Yan returned us to Othello’s final speech, where that old music of isocolon and suspension comes back, and he makes friends with his meter again; even though that return to self-control is close to the play’s tragic maximum. (The true maximum is surely the death of Ophelia: it occurs to me only now how the play’s interest in sound may also culminate in a voice stifled by a pillow—has the play’s undoing of articulation been headed there; or is that its most grievous symptom?)
I was so wonderstruck by the exercises. I will not try to comment on them any further here, except to say that I saw a few interestingly different kinds. There were 1) settings, with Yan’s and Mary’s both giving beautiful readings of the affective energies of their texts. I wonder, could one use music effectively to analyze other properties—motifs that might track interpretive interests, for example? Sarah and Maddy both rewrote the text as they set it; who knew, in Maddy’s bluegrass version, that there might be a ballad hidden in Othello’s report of winning Desdemona? A very interesting species of generic criticism. There were also 2) homophonic translations, from Will and Scott, which controlled for the sound by proposing (funny and ingenious) strings of sonically equivalent words. The difference between Scott’s approach and Will’s, the latter more concerned with the vowels, was interesting. Eli’s beautiful, visual sound-abstractions probably fall more or less in this category too. Who can say if one could learn to read such phoneme-maps as representative of artistic effects? But they were striking to look at and made me want to try. Then there were 3) non-linguistic visual diagrams of sonic phenomena, from Jeewon and Whitney and Maddy, all of which I thought were fascinating and rather beautiful; and all of which might just feed back into creative procedures. Then a couple, each in a class on one: 4) Andrew’s allegorical sound-map, and 5) John’s radio-static attention map, if map it could be called; perhaps the most explicit attempt (settings aside) to represent sound by another sound. Really resourceful.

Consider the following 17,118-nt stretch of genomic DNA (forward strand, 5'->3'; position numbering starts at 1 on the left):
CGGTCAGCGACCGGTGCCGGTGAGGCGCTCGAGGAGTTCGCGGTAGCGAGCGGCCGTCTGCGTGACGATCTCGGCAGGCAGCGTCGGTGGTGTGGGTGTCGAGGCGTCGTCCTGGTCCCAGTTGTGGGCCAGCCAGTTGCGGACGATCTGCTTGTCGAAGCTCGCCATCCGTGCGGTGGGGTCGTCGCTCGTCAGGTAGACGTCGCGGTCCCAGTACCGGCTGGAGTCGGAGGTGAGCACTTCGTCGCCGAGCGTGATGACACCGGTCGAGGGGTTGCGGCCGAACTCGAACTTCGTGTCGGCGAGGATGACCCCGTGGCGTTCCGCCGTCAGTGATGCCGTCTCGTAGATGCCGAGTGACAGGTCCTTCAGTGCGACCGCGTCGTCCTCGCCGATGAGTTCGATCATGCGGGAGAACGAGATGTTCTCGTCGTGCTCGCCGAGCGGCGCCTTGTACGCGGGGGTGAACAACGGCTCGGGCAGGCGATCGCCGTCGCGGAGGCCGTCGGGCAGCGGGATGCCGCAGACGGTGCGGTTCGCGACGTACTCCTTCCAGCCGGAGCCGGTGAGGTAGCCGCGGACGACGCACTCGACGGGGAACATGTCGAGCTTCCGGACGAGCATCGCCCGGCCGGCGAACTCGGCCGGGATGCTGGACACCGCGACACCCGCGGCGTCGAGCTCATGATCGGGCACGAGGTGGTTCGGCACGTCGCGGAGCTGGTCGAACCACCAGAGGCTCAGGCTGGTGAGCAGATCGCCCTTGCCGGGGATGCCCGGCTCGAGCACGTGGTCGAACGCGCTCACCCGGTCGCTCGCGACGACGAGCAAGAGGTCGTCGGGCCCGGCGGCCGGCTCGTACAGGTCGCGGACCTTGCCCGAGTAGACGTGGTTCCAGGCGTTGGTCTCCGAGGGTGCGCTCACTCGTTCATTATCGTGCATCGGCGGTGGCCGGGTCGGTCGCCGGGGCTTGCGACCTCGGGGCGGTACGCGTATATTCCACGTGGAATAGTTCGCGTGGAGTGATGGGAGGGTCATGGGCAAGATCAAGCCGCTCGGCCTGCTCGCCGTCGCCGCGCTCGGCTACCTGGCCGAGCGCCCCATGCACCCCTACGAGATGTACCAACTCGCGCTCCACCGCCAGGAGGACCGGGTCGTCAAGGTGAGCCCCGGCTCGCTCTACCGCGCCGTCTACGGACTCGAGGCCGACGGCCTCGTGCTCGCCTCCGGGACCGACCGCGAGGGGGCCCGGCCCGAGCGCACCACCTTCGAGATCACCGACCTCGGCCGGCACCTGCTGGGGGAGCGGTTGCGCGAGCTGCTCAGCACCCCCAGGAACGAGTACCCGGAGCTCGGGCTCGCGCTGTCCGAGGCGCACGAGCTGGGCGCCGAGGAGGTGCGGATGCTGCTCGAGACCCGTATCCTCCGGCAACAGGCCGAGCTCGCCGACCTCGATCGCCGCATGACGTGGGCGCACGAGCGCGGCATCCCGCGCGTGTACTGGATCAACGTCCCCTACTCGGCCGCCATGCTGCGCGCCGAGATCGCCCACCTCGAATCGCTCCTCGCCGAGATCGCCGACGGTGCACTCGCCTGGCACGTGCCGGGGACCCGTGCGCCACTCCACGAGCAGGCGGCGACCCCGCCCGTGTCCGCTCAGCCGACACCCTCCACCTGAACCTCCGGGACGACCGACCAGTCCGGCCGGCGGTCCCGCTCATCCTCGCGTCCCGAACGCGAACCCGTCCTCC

Coming up, after Measure for Measure, two weeks on movement and music, before our final omnibus session on The Winter’s Tale. As the end of the semester nears I’d like to work on bringing what we’ve learned to far together, and with that in mind I’d like to begin each of the next three classes with a ten-minute exercise a little like the sortes vergilianae (that old procedure of sticking your finger arbitrarily into the Aeneid and taking as counsel whatever you find there). In our case, we’ll choose a passage at random, take a few moments to think, then each of us say something by way of making a total sketch of its language—drawing on our resources of prosody, rhetoric, figuration, language history, sound, and of course all those tropes and schemes we have been hoarding up. Very much like the sort of synthetic exercise one might undertake in a (foreign) language class, keeping new knowledge ready at our fingertips.